[ID] => 9831
[post_author] => 34
[post_date] => 2018-07-23 09:24:53
[post_date_gmt] => 2018-07-23 08:24:53
[post_content] => About 800 fish were killed in Kentucky in June after a dramatic incident at the Barton 1792 Distillery in Bardstown. A stack of 9,000 barrels of bourbon and brandy collapsed, many of them falling into the nearby Withrow Creek and at least some of them leaking booze into the water.
The county fire chief said that officials reacted quickly (we bet they did), hoping the catch the alcohol before it hit the water but failed to stem the tide. Interestingly, environmental officials noted that fish were beginning to move back into the area the next day. Perhaps they’d gotten a taste for the stuff.
KEEP YOUR POWDER DRY
A nine-year old boy ended up in hospital in Hinsdale, New York in June after suffering chemical burns on his feet. The trouble all started when his Sketchers S-Light sneakers got wet during a water activities day at his school. Older readers might not know this, but such footwear features little bulbs that light up as the wearer walks, creating a sparkly effect much admired by attention-hungry youngsters.
The problem is that these bulbs are powered by our old friend, the lithium battery. When the boy’s sneakers got wet, the battery malfunctioned and leaked acid. According to reports, it took a couple of days of wearing the same pair of sneakers before it became clear why his feet were hurting, at which point the boy was administered an antibiotic cream (which seems pointless) to soothe the pain.
There are a couple of lessons to be drawn from this: lithium batteries are bad, and – as any good shoemaker will tell you – it is not a good idea to wear the same shoes day after day.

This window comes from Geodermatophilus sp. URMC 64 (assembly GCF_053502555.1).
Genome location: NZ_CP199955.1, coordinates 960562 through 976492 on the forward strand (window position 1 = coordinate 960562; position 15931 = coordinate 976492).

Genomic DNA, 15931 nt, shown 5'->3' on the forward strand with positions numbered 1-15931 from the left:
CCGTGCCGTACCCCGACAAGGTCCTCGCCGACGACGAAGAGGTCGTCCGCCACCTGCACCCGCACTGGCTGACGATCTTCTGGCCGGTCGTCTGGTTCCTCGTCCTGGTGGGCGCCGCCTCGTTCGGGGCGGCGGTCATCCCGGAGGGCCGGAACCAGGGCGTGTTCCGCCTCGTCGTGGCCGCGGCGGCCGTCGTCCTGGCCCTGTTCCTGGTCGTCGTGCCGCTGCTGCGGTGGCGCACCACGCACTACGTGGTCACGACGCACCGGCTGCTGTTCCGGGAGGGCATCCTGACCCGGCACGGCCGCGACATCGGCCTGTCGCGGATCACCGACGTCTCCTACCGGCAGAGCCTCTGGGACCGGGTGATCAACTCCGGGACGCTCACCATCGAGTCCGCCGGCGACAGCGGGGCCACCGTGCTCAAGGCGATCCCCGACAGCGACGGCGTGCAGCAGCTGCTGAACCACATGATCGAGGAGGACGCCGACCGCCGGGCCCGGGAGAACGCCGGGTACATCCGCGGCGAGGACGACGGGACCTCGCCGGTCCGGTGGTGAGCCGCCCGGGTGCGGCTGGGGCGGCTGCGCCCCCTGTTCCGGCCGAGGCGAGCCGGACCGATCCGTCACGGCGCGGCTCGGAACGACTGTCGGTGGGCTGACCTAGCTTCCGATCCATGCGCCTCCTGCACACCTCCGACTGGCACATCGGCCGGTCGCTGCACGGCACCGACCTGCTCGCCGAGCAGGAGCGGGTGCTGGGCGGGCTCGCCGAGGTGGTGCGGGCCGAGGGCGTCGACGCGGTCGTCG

THERE MAY BE A BANG
Roads were closed in Warren, Michigan one day in May after someone stopped by the Sussex SavMor pharmacy to drop off an old jar, which they thought might sit nicely with the store’s display of old medicine jugs and remedies. What caused the alert was the fact that the kind donation contained a large quantity of ammonium nitrate – “larger than what we would have accepted,” said an employee at the pharmacy.
The fire department was called, and crews promptly asked for backup from the county hazmat team and local police. The incident passed off without injury.
Local press photos showed pictures of the pharmacy, what seems a rather grand description for a battered breeze-block building that might reasonably be thought to be supplying locals with illegal pharmaceuticals. Maybe there’s more to this story than meets the eye.
SNAKE IN THE GRASS
This last story comes from Finland, though we have heard similar tales from the backwoods areas of North America before. A house burned down in Siuntio in June after the owner tried to get rid of a snake in his garden by spraying it with gasoline. The fuel also landed on a nearby lawnmower that was warm enough to cause an ignition.
The flames spread rapidly across the dry grass of the garden, reaching the wooden house and setting fire to the outside wall and attic. Damages were put at some €15,000.
Reports do not reveal if the owner was successful in his attempts to make his property snake-free, but he will probably not be staying there for a while.
[post_title] => NOS: What a way to go
[post_status] => publish
[comment_status] => open
[ping_status] => open
[post_name] => nos-way-go
[post_modified] => 2018-07-12 17:39:35
[post_modified_gmt] => 2018-07-12 16:39:35
[post_parent] => 0
[guid] => https://www.hcblive.com/?p=9831
[menu_order] => 0
[post_type] => post
[comment_count] => 0
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NOS: What a way to go
// By Peter Mackay on 23 Jul 2018
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